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Fox transfers in a new general manager for WTVT

Published Oct. 1, 2005

Fox Television Stations, Inc., continuing its move to install its own management team at acquired stations, on Friday named a new vice president and general manager at WTVT-Ch. 13.

David Boylan, 45, comes to Tampa from the Fox-owned WGHP-TV in Greensboro, N.C., where he worked for 10{ years, most recently as vice president and general manager.

He replaces Bob Franklin, who left WTVT on March 6 after about 10 years at the station.

At the time, Franklin's departure seemed in line with a trend at the 10 affiliates recently purchased by the network from New World Communications Group, which included WTVT. General managers at stations in Detroit, Cleveland and Phoenix have been removed since the sale was completed Jan. 22.

It is a time of growth and change for Fox, which has now emerged as the largest station group in the United States, with 22 affiliates covering 40 percent of the country's television households.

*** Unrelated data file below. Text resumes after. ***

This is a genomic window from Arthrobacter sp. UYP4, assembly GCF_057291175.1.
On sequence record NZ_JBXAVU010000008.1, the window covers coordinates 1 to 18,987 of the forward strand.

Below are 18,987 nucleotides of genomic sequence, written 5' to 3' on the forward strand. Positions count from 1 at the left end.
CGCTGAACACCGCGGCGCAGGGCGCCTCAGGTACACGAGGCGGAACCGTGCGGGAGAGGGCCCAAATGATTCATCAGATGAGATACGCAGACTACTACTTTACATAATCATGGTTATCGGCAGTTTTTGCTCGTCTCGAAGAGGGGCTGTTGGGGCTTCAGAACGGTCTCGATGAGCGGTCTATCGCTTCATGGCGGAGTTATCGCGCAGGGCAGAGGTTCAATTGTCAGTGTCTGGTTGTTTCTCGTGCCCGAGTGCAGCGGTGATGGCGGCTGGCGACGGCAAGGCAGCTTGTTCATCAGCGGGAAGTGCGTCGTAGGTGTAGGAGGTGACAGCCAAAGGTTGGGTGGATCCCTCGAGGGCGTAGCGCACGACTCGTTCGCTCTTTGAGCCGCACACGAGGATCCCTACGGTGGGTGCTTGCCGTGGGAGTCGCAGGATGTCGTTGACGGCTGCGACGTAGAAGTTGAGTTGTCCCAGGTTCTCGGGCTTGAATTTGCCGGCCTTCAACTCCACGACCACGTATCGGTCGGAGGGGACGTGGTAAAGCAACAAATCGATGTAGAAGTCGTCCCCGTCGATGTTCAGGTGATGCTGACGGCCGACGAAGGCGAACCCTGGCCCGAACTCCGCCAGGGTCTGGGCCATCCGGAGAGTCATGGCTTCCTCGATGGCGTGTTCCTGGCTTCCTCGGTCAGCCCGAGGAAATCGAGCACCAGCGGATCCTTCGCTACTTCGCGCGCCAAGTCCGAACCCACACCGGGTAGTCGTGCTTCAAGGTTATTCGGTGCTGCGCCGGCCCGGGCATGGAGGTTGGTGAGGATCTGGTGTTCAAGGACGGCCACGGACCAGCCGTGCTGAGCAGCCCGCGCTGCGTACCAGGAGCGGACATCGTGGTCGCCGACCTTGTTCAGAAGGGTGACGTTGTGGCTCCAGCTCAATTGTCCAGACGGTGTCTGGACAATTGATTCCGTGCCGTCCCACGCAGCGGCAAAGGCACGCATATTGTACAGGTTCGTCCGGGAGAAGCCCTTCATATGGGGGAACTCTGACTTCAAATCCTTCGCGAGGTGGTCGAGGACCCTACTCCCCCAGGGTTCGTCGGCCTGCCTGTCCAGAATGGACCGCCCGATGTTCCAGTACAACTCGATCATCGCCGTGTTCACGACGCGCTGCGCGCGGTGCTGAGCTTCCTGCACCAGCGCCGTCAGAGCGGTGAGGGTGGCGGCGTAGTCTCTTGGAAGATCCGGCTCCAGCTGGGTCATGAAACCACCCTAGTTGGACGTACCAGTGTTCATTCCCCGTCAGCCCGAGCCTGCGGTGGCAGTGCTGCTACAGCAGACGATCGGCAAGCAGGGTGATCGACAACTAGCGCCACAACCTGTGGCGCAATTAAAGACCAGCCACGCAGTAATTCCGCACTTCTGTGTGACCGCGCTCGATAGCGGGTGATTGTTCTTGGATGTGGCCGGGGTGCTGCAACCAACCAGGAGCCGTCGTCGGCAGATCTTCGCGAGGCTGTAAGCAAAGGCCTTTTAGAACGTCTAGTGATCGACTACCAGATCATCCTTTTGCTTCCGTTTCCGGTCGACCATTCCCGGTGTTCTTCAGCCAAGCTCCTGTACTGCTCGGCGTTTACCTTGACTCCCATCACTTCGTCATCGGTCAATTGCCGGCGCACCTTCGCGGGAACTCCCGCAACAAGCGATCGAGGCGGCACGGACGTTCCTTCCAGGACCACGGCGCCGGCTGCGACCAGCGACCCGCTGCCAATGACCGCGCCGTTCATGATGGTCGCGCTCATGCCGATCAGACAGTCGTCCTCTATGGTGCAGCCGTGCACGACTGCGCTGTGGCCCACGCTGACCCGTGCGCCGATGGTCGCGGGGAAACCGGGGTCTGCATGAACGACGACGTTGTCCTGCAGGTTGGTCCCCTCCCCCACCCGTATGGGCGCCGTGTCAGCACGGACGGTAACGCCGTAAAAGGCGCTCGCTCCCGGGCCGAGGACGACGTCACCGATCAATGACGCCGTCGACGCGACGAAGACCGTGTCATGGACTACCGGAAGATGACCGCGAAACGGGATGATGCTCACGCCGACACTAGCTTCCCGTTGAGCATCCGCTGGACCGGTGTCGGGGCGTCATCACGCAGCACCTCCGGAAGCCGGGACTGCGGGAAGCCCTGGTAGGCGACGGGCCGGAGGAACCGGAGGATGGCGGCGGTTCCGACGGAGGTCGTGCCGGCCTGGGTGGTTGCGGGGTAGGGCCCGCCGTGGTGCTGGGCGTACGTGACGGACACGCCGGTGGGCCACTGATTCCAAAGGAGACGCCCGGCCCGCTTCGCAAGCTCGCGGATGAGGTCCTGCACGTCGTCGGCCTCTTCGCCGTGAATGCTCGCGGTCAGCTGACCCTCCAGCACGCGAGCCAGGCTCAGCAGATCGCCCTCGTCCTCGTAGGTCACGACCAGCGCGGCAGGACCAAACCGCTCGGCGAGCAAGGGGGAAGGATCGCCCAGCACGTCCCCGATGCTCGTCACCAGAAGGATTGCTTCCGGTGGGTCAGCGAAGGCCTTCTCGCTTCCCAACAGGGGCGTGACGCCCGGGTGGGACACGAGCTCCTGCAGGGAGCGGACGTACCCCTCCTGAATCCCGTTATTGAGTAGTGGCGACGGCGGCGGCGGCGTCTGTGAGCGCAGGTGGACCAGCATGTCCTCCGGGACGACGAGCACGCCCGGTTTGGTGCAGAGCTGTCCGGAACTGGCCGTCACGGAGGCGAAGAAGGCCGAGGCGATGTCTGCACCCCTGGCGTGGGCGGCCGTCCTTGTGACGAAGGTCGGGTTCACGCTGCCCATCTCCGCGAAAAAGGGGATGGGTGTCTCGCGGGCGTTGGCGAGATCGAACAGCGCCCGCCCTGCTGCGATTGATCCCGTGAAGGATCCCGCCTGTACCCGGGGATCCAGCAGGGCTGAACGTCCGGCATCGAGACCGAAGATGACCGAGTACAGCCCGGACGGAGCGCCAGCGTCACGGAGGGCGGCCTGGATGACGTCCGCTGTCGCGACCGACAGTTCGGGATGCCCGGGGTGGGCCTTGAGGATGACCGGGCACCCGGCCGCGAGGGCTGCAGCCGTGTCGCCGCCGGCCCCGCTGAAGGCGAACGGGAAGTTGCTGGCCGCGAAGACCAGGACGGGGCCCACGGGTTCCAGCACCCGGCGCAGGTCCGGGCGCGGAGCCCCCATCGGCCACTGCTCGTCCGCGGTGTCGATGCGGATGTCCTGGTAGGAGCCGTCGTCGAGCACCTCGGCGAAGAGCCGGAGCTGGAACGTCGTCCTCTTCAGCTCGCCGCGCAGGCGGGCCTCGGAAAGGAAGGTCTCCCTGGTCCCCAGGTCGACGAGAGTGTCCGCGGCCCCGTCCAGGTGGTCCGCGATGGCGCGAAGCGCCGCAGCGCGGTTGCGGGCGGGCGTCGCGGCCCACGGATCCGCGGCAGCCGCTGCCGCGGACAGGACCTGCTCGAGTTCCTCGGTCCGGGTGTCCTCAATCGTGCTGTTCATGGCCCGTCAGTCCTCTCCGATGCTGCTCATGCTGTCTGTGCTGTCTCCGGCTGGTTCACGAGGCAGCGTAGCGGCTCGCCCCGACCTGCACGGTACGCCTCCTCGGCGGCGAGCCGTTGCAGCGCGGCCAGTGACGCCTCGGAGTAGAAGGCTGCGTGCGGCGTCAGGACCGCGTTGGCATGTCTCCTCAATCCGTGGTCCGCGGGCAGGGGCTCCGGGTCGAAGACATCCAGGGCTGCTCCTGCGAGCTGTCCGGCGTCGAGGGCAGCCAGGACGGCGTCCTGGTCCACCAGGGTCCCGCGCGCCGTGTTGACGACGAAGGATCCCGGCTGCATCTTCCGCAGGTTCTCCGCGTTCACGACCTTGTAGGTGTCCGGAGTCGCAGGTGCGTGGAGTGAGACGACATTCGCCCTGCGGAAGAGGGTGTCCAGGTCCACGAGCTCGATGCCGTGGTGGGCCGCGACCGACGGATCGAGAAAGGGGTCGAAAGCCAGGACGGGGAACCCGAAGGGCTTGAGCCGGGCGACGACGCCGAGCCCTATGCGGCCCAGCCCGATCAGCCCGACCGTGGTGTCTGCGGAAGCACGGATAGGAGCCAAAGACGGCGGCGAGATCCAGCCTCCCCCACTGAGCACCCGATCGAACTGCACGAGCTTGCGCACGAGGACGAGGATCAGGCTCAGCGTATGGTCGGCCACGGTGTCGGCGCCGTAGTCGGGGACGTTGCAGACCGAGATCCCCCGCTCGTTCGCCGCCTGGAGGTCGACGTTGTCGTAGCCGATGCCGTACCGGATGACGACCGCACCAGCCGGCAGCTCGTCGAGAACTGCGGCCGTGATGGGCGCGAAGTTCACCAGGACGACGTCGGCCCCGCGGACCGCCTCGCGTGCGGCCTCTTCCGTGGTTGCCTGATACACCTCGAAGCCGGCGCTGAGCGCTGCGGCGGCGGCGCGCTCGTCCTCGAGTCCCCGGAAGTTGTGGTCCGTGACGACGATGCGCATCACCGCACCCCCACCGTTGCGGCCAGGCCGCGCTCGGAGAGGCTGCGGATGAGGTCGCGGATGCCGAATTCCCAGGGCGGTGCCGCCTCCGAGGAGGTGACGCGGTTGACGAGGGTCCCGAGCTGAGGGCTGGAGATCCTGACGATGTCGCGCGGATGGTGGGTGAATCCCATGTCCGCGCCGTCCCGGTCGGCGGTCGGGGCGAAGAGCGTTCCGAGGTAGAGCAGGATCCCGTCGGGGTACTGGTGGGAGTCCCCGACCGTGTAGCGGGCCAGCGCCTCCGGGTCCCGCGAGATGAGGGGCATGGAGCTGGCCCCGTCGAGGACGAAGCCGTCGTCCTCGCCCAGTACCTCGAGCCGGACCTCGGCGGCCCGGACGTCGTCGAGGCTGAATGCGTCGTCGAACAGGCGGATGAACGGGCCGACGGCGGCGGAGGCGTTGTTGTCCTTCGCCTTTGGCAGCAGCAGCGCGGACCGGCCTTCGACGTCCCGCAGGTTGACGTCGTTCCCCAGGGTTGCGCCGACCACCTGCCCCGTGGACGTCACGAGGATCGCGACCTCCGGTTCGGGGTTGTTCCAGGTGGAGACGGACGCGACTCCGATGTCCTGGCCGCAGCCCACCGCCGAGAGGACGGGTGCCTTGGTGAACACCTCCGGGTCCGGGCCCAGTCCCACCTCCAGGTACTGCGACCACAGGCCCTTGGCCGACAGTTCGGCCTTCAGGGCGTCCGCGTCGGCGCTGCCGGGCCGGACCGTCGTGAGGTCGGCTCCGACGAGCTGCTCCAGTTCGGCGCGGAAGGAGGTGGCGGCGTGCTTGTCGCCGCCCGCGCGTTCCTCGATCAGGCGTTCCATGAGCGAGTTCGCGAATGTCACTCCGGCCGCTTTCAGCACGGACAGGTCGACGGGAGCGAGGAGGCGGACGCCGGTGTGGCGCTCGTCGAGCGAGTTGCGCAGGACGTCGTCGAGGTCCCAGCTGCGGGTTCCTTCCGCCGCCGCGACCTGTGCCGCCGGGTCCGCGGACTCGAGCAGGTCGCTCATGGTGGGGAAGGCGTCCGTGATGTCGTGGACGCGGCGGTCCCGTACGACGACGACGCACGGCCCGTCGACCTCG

"When you acquire a property _ a $2.5-billion to $3-billion investment _ it's logical that you put people in those facilities that you know," Boylan said. "It doesn't mean the people before didn't or couldn't do the job. It's just about putting people in place that you know."

When asked whether his appointment means the possibility of other changes at WTVT, particularly in the news division, Boylan declined to comment on specifics, beyond noting that the station soon will have a new accounting system.

"This station is committed to local news," he added. "We certainly acquired WTVT to build a very strong local station . . . not to come in, chop away and make radical changes. From the viewer's side, not much will change."

Boylan, who started his career in sales at an Elgin, Ill., radio station, worked for WMAQ-TV in Chicago and WKYC-TV in Cleveland before going to WGHP in 1986. Karen Adams, appointed Friday to the vice president/general manager's position at WGHP, credited Boylan with taking the station to No. 1 as an ABC affiliate and holding its dominance when the station switched to Fox in 1995.

"We were considered one of the best-switched markets in the country," says Adams, who noted Boylan recommended her to succeed him. "He can adjust to whatever challenges come his way."